Doctors recycle diseased kidneys for dialysis patients to overcome donor shortage


Stephen Weller: "I don't mind being a guinea pig."Stephen Weller: “I don’t mind being a guinea pig.” Photo: Max Mason-Hubers

Doctors at a NSW hospital are recycling the diseased kidneys of cancer patients and transplanting them into dialysis patients in a controversial trial that reveals the extent of the organ donation shortage in Australia.

John Hunter Hospital in Newcastle has been quietly practising the risky procedure since 2008, excising the tumours from kidneys that would otherwise have beeMedia Pulsen incinerated, and repurposing the organs for patients suffering renal failure.

We would rather not have to do it but the donor rates in Australia are so appalling.

Philip Sprott, urologist

Each of the 26 kidneys involved in the trial started working immediately after they were transplanted, but in one patient the cancer returned to the kidney and the organ had to be removed.

The patient survived and went back onto dialysis.

Urologist Philip Sprott admitted the procedure was controversial among his peers because of the chance of transplanting the cancer with the organ, but he said the risk of the patient becoming morbidly sick or dying while on dialysis was higher than the cancer returning to the kidney.

It was only available to high-risk patients over the age of 60, who might otherwise wait for years or die waiting.

“It flies in the face of convention because if you’re looking at a population almost the first exclusion criteria to be an organ donor is to have a history of cancer,” Dr Sprott said.

“We understand that it’s risky and we would rather not have to do it, but the donor rates in Australia are so appalling. People will die on dialysis if I’m not doing it.”

There are about 1700 people on the national organ waiting list and an average waiting time of four years for a kidney.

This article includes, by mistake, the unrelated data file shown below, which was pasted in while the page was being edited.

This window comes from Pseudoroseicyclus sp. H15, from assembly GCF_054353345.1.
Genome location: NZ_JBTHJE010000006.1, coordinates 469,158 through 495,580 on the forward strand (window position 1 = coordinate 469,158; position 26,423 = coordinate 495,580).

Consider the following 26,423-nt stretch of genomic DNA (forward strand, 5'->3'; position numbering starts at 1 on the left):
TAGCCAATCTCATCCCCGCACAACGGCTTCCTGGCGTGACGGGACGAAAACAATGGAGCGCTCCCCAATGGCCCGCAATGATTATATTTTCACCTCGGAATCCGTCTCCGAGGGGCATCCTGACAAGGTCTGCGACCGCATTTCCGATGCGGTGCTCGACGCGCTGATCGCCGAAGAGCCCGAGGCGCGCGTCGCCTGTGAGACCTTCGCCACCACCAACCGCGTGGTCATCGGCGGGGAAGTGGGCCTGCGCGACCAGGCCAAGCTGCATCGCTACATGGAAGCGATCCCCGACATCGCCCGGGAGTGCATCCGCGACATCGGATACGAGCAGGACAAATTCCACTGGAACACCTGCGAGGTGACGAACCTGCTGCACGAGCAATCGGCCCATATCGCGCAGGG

The procedure is also offered at Princess Alexandra Hospital in Brisbane and Royal Perth Hospital, but urologists at John Hunter Hospital are pushing the boundaries by using kidneys with larger tumours.

Stephen Weller, 66, did not hesitate when offered a cancer patient’s kidney.

“I said, ‘Yep, I’ll take it, I don’t mind being a guinea pig’,” said Mr Weller, who will march in the annual Glow Walk on Nobbys Breakwall to raise money for transplant research on September 19.

“It was a very good result and I’m very happy with it – scrape off the bad kidney, put it in somebody else and away you go.”

The incidence of kidney cancer is rising in Australia, and because it is resistant to chemotherapy and radiotherapy the kidney often needs to be removed.

Patients are given the option of having their kidney returned to them after the tumours have been cut off, but the risks of the operation are considered to be higher than the benefit.

Prince of Wales nephrology director Zoltan Endre said the shortage of available kidneys had forced his unit to extend its criteria for organ donors to those with a history of diabetes, smoking or high blood pressure, if the recipient had a similar profile.

“We would not normally get kidneys from donors who had evidence of cancer,” Professor Endre said.

“There’s always a shortfall in donors for people coming onto the dialysis program and, so around the world, we’re all looking at ways of making more kidneys useful and usefully available.”